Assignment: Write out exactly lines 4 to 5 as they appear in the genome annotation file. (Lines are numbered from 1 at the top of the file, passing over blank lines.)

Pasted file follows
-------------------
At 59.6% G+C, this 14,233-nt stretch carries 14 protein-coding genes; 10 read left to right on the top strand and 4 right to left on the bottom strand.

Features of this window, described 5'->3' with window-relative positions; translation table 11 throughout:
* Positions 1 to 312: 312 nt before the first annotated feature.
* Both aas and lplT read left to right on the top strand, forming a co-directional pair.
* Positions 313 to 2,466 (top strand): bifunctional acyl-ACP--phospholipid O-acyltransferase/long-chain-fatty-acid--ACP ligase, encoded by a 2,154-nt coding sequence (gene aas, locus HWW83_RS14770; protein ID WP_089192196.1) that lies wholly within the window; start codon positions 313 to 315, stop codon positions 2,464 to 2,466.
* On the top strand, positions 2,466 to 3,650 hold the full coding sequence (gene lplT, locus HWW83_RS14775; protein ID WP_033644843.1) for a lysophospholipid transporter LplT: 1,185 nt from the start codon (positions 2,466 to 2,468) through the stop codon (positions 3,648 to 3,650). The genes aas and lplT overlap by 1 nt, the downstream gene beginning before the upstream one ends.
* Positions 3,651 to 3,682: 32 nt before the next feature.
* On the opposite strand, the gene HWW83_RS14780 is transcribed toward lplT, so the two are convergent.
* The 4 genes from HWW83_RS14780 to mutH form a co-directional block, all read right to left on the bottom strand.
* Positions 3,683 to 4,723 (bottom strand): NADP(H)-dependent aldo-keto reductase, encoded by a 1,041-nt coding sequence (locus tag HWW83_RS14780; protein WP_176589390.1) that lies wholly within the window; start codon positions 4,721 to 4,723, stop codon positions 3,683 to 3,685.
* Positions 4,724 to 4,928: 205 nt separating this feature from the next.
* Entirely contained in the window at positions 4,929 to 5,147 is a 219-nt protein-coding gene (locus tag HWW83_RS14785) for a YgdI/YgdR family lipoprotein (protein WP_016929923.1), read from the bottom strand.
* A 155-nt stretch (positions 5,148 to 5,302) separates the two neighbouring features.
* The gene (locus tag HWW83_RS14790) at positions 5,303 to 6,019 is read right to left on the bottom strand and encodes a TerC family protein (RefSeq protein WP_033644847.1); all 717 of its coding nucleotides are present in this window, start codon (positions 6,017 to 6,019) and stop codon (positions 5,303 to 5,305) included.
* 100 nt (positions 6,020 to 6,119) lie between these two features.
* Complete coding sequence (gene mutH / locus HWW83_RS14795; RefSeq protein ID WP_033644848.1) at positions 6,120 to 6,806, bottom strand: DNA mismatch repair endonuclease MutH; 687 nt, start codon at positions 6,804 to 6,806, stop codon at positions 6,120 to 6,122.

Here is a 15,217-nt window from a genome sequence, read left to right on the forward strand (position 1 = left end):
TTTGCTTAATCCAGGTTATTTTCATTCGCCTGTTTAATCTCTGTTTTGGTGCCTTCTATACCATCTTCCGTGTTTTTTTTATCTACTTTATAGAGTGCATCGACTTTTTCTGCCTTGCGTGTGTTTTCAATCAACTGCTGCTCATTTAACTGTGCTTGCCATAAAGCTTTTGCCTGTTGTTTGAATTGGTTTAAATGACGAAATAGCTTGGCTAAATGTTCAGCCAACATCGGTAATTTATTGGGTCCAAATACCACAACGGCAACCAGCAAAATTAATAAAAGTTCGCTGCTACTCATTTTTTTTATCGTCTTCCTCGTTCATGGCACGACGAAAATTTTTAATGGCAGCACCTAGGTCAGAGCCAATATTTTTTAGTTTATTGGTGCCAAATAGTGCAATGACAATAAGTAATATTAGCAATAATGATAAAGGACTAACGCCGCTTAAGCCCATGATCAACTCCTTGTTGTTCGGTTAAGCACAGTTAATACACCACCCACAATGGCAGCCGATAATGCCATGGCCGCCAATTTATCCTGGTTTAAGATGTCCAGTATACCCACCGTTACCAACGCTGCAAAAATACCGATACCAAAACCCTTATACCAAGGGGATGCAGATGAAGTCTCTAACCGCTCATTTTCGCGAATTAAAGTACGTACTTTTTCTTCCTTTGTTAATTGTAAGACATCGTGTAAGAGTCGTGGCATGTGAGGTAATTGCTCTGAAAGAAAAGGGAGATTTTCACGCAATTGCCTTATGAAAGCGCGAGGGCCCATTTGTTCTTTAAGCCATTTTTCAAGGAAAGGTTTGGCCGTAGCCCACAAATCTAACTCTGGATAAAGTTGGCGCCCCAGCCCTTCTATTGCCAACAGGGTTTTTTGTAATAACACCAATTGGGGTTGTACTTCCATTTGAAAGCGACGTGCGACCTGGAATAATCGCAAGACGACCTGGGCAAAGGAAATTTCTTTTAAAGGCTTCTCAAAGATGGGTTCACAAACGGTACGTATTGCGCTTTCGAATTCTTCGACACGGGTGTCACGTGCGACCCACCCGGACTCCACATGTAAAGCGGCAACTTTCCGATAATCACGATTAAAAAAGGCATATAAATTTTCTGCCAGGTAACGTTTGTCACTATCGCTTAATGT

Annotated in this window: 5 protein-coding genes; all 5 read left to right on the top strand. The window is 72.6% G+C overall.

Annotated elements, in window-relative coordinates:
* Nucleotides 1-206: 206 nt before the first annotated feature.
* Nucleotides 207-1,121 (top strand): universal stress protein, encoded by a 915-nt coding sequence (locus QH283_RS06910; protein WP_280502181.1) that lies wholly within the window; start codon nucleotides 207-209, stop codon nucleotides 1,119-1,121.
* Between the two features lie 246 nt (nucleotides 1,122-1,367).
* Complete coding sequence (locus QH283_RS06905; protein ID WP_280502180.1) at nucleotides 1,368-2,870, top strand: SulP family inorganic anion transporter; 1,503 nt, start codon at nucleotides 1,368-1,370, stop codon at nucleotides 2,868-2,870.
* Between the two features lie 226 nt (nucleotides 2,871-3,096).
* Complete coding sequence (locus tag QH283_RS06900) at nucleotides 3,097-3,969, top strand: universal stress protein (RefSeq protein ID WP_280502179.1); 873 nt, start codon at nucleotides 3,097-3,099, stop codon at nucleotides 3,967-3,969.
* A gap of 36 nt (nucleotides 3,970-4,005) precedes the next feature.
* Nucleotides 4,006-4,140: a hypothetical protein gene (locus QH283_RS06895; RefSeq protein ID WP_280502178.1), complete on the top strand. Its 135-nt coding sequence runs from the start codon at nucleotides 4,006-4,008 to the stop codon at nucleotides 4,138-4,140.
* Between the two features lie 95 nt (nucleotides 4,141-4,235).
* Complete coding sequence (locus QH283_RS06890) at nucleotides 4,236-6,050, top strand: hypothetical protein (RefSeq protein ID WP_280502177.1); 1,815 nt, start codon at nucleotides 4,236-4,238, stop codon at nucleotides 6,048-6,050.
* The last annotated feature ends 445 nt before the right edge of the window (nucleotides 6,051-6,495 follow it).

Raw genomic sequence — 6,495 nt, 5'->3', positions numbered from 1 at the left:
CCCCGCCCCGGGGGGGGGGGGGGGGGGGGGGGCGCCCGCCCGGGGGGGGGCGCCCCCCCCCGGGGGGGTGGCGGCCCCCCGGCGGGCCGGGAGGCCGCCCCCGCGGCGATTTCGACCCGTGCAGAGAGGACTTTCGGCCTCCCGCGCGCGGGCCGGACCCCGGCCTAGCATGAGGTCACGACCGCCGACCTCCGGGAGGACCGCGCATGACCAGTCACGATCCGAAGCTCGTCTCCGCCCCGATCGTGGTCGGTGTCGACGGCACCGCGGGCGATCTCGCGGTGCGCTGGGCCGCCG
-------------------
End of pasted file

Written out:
* Both aas and lplT read left to right on the top strand, forming a co-directional pair.
* Positions 313 to 2,466 (top strand): bifunctional acyl-ACP--phospholipid O-acyltransferase/long-chain-fatty-acid--ACP ligase, encoded by a 2,154-nt coding sequence (gene aas, locus HWW83_RS14770; protein ID WP_089192196.1) that lies wholly within the window; start codon positions 313 to 315, stop codon positions 2,464 to 2,466.